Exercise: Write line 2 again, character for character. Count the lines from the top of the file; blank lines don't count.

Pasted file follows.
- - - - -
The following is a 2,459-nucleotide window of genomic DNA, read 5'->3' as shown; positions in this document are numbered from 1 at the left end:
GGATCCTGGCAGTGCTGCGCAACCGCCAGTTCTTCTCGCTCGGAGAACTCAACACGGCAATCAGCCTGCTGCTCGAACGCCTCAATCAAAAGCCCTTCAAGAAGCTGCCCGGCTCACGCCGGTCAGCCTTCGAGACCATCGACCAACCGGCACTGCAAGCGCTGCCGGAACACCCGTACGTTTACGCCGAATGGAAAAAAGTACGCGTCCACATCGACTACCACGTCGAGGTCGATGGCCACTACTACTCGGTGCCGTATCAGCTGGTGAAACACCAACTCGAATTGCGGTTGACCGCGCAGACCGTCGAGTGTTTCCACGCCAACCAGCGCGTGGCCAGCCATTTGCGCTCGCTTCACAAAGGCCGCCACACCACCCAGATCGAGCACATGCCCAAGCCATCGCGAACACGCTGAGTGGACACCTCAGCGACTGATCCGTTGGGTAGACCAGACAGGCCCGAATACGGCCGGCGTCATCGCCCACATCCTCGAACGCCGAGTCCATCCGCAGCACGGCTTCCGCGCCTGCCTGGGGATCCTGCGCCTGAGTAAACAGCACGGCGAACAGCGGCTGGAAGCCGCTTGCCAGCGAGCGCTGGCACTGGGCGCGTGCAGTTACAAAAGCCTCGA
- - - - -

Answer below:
GGATCCTGGCAGTGCTGCGCAACCGCCAGTTCTTCTCGCTCGGAGAACTCAACACGGCAATCAGCCTGCTGCTCGAACGCCTCAATCAAAAGCCCTTCAAGAAGCTGCCCGGCTCACGCCGGTCAGCCTTCGAGACCATCGACCAACCGGCACTGCAAGCGCTGCCGGAACACCCGTACGTTTACGCCGAATGGAAAAAAGTACGCGTCCACATCGACTACCACGTCGAGGTCGATGGCCACTACTACTCGGTGCCGTATCAGCTGGTGAAACACCAACTCGAATTGCGGTTGACCGCGCAGACCGTCGAGTGTTTCCACGCCAACCAGCGCGTGGCCAGCCATTTGCGCTCGCTTCACAAAGGCCGCCACACCACCCAGATCGAGCACATGCCCAAGCCATCGCGAACACGCTGAGTGGACACCTCAGCGACTGATCCGTTGGGTAGACCAGACAGGCCCGAATACGGCCGGCGTCATCGCCCACATCCTCGAACGCCGAGTCCATCCGCAGCACGGCTTCCGCGCCTGCCTGGGGATCCTGCGCCTGAGTAAACAGCACGGCGAACAGCGGCTGGAAGCCGCTTGCCAGCGAGCGCTGGCACTGGGCGCGTGCAGTTACAAAAGCCTCGA